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Elecret microphone for the FT817 / 857


#1

I hope my microphone development may be of use to other users.

To extend my activation of SOTA summits, a couple of years ago, I purchased an FT857. I was disappointed to find that the supplied MH-31 fist mike weighed in at 200grams and took up my whole hand, I only had one remaining hand to hold the logbook, hold a pencil and twiddle whatever needed twiddling! What I needed was an electret, lapel or headset boom mike.

A visit to the “pound shop” provided me with 2 headsets, each with a boom mike. This may sound extravagant but this is the cheapest way to purchase electret microphone capsules!

A search on the web revealed the simple circuit needed to power the electret and recover the audio signal. Then I noticed that the Yaesu MH31 microphone has two audio positions, 1 and 2. More research unearthed that in position 1, the microphone is wide banded and intended for use with Japanese voices where the low frequencies in the “tones” convey information. For western voices position 2 is more appropriate. In this position a simple high pass filter with Fc of about 1kHz is included to condition the audio, particularly for ssb use. Additionally this filter works well as a wind noise attenuator.

The microphone plug on both the 817 and 857 is the 8 pin RJ45, widely used in ethernet installations. The standard electret capsule includes the microphone and a fet to provide a low impedance audio output. It does however requires a supply voltage of about 3 Volts. After a bit of experimentation I found I could select the filter components both to form the filter and also add bit of attenuation to match the audio requirements of the rig. Both the 817 and 857 microphone sockets provide a DC supply at 5 Volts that will power the electret. I felt a plan coming together.

After a bit of practice, I could build the components for the filter and electret power supply into the RJ45 plug. The capacitor is a 4.7uF 16Volt Tantalum bead and the two resistors are 1/8 Watt. Coming off the plug is the lead to the PTT, a miniature screened cable, this is taken to a small box containing a small microswitch. A second screened cable goes to the electret capsule. I kept these two earths separate, they connect to different parts on the rig PCB, I did not want to create earth loops. Both screened cables were Maplin supply.

Construction of the plug filter components is fiddly and if necessary could be built elsewhere.

My build plan was as follows:

Cut 5 pieces of Insulation Displacement Cable (IDC) from a piece of ethernet cat 5 cable
Solder the PTT screened cable to 2 IDC wires
Solder 3 IDC wires to the 2 resistors and 1 capacitor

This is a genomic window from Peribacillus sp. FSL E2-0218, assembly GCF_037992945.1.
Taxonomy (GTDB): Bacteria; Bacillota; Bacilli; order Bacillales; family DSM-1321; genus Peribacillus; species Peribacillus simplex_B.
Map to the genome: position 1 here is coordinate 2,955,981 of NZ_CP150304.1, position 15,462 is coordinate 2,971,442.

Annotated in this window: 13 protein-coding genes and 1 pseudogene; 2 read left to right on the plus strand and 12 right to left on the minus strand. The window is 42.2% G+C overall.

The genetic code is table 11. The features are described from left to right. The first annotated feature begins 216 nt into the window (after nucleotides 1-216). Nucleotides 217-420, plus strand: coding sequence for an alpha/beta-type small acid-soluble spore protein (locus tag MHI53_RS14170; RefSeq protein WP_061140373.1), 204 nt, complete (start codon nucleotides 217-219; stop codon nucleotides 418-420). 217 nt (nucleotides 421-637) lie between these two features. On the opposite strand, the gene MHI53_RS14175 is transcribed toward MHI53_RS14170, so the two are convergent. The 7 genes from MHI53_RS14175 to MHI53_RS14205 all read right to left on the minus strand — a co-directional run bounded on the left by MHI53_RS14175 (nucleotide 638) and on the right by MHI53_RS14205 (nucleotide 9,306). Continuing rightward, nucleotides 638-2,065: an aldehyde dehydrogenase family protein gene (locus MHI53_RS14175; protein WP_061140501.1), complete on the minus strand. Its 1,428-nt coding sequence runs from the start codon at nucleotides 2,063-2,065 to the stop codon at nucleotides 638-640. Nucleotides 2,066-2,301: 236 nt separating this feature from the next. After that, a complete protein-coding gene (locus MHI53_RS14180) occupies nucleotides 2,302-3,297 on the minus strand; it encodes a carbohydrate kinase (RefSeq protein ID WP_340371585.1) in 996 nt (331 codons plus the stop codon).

Check the wiring against the circuit diagram, then check it again
Cut the IDC wires to the correct length
Carefully push the 5 IDC wires into the plug
Check that the wires are definitely in the correct troughs and any bare wires are not touching, check them again
Taking care not to squash the pug retaining tang, use the RJ45 plug crimping tool (the wrong way round) to crimp the wires (we do not want to implement the cable strain clamp)
Set the plug in the bench vice and flood the cable entry end with Aradite or similar epoxy resin
When the adhesive has set check the plug connections using a multimeter on the Ohms setting. Confirm that pins 2, 3, 4, 5, 6 return the expected readings. If it is wrong, start again!

Now is the time to connect the electret (observing polarity) and the PTT switch.

The Acid test comes next, Plug the mike plug into the rig, connect a dummy load and power it up, If an HF oscilloscope is available, observe the SSB waveform and adjust the mike gain to get the expected envelope waveform, compared to a carrier. If this is not available ask a friend to monitor the audio on FM and SSB, adjust the mike gains as appropriate. My experience on the hills has been very satisfactory, the tie clip version weighs in at 40grams and audio reports have been complementary.

You now have a “hands free” lapel or boom microphone with headphones and a smile on your face from an expenditure of £2 plus a few items from the junk box.

Builder takes full responsibility for implementation.

Yaesu MH-31 Fist mike

Microphone plug pinout looking at front panel

The HP filter and signal level conditioning circuit

The RJ45 plug with components

Lapel mike

Boom Mike


#2

Thanks for this! I’ve had a couple of goes at making similar adaptors but have been plagued with problems I had ascribed to RF getting into the microphone connection. Now encouraged to give it another go :smile:

73 de G4MD